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Database of Abstracts of Reviews of Effects (DARE): Quality-assessed Reviews [Internet]. York (UK): Centre for Reviews and Dissemination (UK); 1995-.

Database of Abstracts of Reviews of Effects (DARE): Quality-assessed Reviews.

Comprehensive care programs for patients with multiple chronic conditions: a systematic literature review

Review published: 2012.

Bibliographic details: de Bruin SR, Versnel N, Lemmens LC, Molema CC, Schellevis FG, Nijpels G, Baan CA.  Comprehensive care programs for patients with multiple chronic conditions: a systematic literature review. Health Policy 2012; 107(2-3): 108-145. [PubMed: 22884086]

Abstract

OBJECTIVE: To provide insight into the characteristics of comprehensive care programs for patients with multiple chronic conditions and their impact on patients, informal caregivers, and professional caregivers.

METHODS: Systematic literature search in multiple electronic databases for English language papers published between January 1995 and January 2011, supplemented by reference tracking and a manual search on the internet. Wagner's chronic care model (CCM) was used to define comprehensive care. After inclusion, the methodological quality of each study was assessed. A best-evidence synthesis was applied to draw conclusions.

RESULTS: Forty-two publications were selected describing thirty-three studies evaluating twenty-eight comprehensive care programs for multimorbid patients. Programs varied in the target patient groups, implementation settings, number of included interventions, and number of CCM components to which these interventions related. Moderate evidence was found for a beneficial effect of comprehensive care on inpatient healthcare utilization and healthcare costs, health behavior of patients, perceived quality of care, and satisfaction of patients and caregivers. Insufficient evidence was found for a beneficial effect of comprehensive care on health-related quality of life in terms of mental functioning, medication use, and outpatient healthcare utilization and healthcare costs. No evidence was found for a beneficial effect of comprehensive care on cognitive functioning, depressive symptoms, functional status, mortality, quality of life in terms of physical functioning, and caregiver burden.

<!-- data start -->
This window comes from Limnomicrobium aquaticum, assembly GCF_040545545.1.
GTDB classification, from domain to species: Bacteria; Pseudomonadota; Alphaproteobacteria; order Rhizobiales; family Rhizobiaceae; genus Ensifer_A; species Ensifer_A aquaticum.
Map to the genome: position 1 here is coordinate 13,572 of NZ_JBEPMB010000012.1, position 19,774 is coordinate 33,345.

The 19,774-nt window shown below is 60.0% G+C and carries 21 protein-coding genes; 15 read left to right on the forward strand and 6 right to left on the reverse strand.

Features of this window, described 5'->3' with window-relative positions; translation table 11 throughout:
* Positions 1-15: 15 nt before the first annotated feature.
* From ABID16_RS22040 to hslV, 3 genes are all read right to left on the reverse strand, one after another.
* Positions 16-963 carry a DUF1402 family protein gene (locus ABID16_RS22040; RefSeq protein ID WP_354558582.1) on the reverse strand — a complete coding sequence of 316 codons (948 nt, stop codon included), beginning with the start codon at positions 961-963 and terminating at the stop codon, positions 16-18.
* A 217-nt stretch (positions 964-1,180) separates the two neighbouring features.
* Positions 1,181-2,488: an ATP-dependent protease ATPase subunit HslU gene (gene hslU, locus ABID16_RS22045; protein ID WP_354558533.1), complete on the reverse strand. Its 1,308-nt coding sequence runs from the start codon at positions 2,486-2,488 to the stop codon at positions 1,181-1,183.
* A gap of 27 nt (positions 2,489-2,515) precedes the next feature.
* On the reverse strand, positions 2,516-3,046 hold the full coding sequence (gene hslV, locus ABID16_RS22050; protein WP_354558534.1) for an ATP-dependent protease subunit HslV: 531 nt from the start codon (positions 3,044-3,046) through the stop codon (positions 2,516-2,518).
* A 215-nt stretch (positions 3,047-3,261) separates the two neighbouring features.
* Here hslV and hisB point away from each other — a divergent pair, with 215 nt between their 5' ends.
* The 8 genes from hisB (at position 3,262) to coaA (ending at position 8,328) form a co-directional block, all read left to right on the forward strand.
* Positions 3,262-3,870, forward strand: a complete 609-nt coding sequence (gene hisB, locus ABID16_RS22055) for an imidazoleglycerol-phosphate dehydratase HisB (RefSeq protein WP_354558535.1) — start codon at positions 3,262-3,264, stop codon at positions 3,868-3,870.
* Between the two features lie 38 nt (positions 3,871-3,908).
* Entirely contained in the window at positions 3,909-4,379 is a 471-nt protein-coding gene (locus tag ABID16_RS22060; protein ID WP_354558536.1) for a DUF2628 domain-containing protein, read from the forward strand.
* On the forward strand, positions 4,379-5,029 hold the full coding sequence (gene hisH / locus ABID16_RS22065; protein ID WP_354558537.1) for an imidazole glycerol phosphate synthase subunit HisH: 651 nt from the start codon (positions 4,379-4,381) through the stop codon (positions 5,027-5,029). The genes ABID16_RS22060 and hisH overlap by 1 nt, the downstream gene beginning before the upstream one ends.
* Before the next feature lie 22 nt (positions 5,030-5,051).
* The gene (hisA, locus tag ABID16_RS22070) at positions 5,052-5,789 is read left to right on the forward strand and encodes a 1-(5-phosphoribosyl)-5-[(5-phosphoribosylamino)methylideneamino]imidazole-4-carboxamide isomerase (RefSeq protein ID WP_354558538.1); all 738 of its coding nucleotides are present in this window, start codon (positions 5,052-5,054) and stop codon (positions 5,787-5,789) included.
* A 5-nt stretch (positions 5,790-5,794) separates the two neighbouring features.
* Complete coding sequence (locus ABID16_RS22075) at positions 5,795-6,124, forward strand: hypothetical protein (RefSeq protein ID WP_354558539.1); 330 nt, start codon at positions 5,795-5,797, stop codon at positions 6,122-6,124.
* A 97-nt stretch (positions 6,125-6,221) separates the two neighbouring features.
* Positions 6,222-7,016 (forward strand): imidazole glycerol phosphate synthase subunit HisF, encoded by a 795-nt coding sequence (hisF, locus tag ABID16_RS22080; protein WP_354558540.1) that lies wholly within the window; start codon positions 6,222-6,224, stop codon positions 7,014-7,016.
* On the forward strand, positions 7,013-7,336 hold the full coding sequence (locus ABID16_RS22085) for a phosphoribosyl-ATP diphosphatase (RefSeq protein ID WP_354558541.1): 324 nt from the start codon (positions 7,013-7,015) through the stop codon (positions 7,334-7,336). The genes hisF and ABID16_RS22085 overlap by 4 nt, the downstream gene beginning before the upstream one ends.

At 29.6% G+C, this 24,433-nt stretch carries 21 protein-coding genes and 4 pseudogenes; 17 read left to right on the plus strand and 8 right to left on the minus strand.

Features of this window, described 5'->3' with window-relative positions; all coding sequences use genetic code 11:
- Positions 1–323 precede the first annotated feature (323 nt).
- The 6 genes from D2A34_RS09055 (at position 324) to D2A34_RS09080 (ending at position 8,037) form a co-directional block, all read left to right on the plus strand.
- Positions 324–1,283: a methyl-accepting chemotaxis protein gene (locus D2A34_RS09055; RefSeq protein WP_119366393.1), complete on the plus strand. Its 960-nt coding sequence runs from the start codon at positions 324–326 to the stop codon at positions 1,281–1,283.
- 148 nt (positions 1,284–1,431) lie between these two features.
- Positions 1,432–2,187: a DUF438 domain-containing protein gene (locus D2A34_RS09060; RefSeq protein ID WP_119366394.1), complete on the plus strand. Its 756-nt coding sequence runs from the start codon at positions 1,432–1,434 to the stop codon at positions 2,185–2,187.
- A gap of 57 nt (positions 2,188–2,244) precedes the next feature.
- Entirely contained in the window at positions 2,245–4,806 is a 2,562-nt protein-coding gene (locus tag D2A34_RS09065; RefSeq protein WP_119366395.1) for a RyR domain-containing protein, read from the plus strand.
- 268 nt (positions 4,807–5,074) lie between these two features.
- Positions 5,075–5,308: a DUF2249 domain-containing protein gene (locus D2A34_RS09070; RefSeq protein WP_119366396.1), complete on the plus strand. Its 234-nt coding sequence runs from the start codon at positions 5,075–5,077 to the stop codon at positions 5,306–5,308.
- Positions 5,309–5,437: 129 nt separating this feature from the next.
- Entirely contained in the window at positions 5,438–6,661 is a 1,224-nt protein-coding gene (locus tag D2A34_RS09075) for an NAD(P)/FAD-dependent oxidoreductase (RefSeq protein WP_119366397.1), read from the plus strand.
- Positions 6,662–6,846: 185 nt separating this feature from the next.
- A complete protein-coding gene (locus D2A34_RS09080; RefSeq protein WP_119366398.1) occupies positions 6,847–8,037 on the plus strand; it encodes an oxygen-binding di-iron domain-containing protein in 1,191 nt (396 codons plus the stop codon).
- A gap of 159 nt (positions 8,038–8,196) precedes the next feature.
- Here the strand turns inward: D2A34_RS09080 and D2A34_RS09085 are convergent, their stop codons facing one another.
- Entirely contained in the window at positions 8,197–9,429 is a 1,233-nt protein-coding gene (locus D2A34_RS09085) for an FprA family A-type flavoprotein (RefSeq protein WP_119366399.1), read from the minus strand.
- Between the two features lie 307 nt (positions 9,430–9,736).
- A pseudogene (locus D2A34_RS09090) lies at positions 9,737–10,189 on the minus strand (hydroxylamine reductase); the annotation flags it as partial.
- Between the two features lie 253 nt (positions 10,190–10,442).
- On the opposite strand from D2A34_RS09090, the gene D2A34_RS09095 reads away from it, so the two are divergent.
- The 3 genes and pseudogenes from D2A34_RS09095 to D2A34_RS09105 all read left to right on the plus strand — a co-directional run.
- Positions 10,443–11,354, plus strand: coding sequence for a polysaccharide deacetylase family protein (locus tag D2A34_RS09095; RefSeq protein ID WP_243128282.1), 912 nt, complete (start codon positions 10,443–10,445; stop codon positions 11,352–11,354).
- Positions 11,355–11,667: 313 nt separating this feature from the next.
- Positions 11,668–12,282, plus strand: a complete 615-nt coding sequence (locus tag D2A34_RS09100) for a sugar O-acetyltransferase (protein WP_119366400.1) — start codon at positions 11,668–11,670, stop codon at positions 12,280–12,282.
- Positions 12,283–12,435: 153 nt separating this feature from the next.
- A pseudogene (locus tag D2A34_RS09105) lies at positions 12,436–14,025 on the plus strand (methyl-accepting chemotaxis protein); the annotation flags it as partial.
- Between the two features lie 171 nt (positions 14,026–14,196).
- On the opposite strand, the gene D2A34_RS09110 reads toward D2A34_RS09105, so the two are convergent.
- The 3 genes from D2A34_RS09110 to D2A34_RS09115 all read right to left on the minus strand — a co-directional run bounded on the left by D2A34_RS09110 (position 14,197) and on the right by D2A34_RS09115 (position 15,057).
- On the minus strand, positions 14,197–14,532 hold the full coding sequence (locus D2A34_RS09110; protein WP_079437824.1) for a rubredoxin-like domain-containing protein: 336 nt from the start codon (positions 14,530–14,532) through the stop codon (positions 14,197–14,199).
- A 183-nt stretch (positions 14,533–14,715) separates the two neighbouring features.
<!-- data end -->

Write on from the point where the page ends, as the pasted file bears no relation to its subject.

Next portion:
CONCLUSION: Because of the heterogeneity of comprehensive care programs, it is as yet too early to draw firm conclusions regarding their effectiveness. More rigorous evaluation studies are necessary to determine what constitutes best care for the increasing number of people with multiple chronic conditions.

Copyright © 2012 Elsevier Ireland Ltd. All rights reserved.

CRD has determined that this article meets the DARE scientific quality criteria for a systematic review.

Copyright © 2014 University of York.

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